• For both men and women: Use contraceptives, and do not conceive a child (get pregnant) while taking dacomitinib. Barrier methods of contraception, such as condoms, are recommended during dacomitinib use and for up to 17 days after last dose of dacomitinib.
  • It is unknown if dacomitinib is present in breast milk. Breastfeeding is not recommended during dacomitinib use and for up 17 days after the last dose of dacomitinib.

Self-Care Tips

  • Drink at least two to three quarts of fluid every 24 hours, unless you are instructed otherwise.
  • This medication causes little nausea. If you should experience nausea, take anti-nausea medications as prescribed by your doctor, and eat small frequent meals. Sucking on lozenges and chewing gum may also help
  • Follow regimen of anti-diarrhea medication as prescribed by your health care professional.
  • Avoid sun exposure. Wear SPF 15 (or higher) sunblock and protective clothing.
  • In general, drinking alcoholic beverages should be kept to a minimum or avoided completely. You should discuss this with your doctor.
  • Get plenty of rest.
  • Maintain good nutrition.
  • If you experience symptoms or side effects, be sure to discuss them with your health care team. They can prescribe medications and/or offer other suggestions that are effective in managing such problems

Monitoring and Testing While Taking Dacomitinib

You will be checked regularly by your doctor while you are taking dacomitinib, to monitor side effects and check your response to therapy. Periodic blood work will be obtained to monitor your complete blood count (CBC) as well as the function of other organs (such as your kidneys and liver) which will also be ordered by your doctor.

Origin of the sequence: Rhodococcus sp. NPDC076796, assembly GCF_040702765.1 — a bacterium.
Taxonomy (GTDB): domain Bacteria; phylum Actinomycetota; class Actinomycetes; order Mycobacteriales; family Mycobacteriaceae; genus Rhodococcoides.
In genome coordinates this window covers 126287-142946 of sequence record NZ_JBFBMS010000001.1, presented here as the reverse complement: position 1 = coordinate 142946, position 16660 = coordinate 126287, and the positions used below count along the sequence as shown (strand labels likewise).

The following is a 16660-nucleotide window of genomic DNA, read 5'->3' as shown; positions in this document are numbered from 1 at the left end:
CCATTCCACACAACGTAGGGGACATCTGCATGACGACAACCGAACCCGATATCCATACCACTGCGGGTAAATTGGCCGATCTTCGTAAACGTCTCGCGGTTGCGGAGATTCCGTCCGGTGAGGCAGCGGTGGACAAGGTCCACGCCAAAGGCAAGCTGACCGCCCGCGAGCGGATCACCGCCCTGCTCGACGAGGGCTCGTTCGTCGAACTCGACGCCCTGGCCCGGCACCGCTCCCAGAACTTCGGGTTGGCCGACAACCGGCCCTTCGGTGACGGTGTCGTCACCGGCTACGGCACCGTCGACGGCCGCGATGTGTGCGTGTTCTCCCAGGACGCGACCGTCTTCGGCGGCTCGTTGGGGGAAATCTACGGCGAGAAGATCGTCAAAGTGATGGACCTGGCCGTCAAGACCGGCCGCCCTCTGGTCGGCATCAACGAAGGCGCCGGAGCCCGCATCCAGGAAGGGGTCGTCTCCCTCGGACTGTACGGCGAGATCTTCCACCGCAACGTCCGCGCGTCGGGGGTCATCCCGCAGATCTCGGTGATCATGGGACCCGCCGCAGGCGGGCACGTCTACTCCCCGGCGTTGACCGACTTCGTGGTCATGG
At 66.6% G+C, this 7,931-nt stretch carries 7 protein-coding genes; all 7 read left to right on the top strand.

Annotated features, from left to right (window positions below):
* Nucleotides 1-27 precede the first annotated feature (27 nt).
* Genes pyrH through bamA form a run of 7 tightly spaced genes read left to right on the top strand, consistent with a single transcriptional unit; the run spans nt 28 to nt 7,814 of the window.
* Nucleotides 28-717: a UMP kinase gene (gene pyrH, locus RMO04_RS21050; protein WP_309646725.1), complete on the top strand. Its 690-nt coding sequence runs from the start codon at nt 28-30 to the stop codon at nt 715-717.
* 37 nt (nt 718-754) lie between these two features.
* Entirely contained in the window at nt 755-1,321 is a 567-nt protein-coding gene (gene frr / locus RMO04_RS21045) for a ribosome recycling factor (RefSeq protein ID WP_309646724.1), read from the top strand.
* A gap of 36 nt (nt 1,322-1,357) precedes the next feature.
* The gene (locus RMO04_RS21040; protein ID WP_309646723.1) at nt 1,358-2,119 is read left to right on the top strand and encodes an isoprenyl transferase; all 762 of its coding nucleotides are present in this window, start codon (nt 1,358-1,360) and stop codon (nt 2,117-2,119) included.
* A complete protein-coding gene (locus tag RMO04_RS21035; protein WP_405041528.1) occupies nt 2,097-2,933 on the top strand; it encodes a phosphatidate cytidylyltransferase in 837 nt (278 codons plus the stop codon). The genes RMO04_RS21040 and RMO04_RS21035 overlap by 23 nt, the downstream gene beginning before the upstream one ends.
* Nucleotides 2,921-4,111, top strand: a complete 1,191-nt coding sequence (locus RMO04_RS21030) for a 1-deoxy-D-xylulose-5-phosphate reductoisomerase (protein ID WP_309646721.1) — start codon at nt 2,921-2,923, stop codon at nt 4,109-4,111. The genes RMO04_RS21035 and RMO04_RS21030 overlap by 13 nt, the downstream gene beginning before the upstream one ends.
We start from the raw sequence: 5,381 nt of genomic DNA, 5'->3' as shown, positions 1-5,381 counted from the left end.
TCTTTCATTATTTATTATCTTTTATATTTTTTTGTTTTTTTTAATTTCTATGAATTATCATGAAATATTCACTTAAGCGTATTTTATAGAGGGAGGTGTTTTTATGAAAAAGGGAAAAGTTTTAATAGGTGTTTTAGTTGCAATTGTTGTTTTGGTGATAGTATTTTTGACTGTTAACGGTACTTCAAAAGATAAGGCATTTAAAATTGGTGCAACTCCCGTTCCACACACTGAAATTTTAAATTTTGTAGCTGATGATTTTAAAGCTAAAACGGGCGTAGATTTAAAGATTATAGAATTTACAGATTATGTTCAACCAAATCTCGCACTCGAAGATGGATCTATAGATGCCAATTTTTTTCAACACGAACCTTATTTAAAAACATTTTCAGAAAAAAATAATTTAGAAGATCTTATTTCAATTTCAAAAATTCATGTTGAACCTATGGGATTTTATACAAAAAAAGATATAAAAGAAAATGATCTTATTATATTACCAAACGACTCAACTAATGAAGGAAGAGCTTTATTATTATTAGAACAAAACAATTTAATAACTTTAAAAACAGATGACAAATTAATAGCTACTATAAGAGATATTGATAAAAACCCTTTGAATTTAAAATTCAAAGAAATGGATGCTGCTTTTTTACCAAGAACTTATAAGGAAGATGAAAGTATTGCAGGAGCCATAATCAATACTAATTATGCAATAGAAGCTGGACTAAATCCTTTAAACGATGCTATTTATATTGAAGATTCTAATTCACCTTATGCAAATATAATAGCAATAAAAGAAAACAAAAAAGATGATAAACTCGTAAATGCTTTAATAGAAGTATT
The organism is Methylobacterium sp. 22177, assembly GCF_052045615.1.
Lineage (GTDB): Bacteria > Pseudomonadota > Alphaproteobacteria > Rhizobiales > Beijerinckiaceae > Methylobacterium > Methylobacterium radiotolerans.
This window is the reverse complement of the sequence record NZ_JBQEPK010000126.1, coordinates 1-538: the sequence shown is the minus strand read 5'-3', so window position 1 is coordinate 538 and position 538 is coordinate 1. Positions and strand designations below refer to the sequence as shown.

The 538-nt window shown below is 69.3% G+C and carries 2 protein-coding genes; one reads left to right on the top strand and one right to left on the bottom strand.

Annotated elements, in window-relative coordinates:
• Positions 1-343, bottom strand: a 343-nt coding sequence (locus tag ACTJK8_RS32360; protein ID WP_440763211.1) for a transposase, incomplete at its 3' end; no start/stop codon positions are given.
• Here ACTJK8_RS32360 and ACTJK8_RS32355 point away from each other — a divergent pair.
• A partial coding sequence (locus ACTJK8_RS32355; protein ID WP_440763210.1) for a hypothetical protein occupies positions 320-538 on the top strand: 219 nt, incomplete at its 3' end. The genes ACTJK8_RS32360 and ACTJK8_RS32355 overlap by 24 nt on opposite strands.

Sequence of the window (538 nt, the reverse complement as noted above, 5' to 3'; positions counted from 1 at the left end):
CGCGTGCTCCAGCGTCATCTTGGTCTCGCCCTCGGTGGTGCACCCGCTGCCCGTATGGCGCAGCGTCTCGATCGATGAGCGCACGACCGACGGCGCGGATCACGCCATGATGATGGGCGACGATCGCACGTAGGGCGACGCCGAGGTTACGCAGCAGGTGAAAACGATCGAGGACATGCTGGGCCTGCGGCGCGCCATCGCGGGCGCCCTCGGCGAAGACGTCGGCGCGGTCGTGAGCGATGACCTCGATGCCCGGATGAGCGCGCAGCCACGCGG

How Dacomitinib Works

Targeted therapy is the result of about 100 years of research dedicated to understanding the differences between cancer cells and normal cells. To date, cancer treatment has focused primarily on killing rapidly dividing cells because one feature of cancer cells is that they divide rapidly. Unfortunately, some of our normal cells divide rapidly too, causing multiple side effects.

Targeted therapy is about identifying other features of cancer cells. Scientists look for specific differences in the cancer cells and the normal cells. This information is used to create a targeted therapy to attack the cancer cells without damaging the normal cells, thus leading to fewer side effects. Each type of targeted therapy works a little bit differently but all interfere with the ability of the cancer cell to grow, divide, repair and/or communicate with other cells.

Dacomitinib is a targeted therapy that targets the epidermal growth factor receptor (EGFR) with exon 19 deletion or exon 21 L858R substitution mutations. The EGFR gene plays an important role in both normal and cancer cells. This gene leads to the production of EGFR protein that tells cells how to grow and divide. A change in the EGFR gene (called a mutation) can alter the way that EGFR protein works. Instead of waiting for its turn to signal a cell to divide or grow, the EGFR protein is out of control and signals all of the time, this out of control EGFR signaling may drive the uncontrolled growth of cancer cells. Dacomitinib targets select mutant forms of EGFR.

Note: We strongly encourage you to talk with your health care professional about you specific medical condition and treatments. The information contained in this website is meant to be helpful and education, but is not a substitute for medical advice. is designed to provide the latest information about chemotherapy to patients and their families, caregivers and friends. For information about the 4th Angel Mentoring Program visit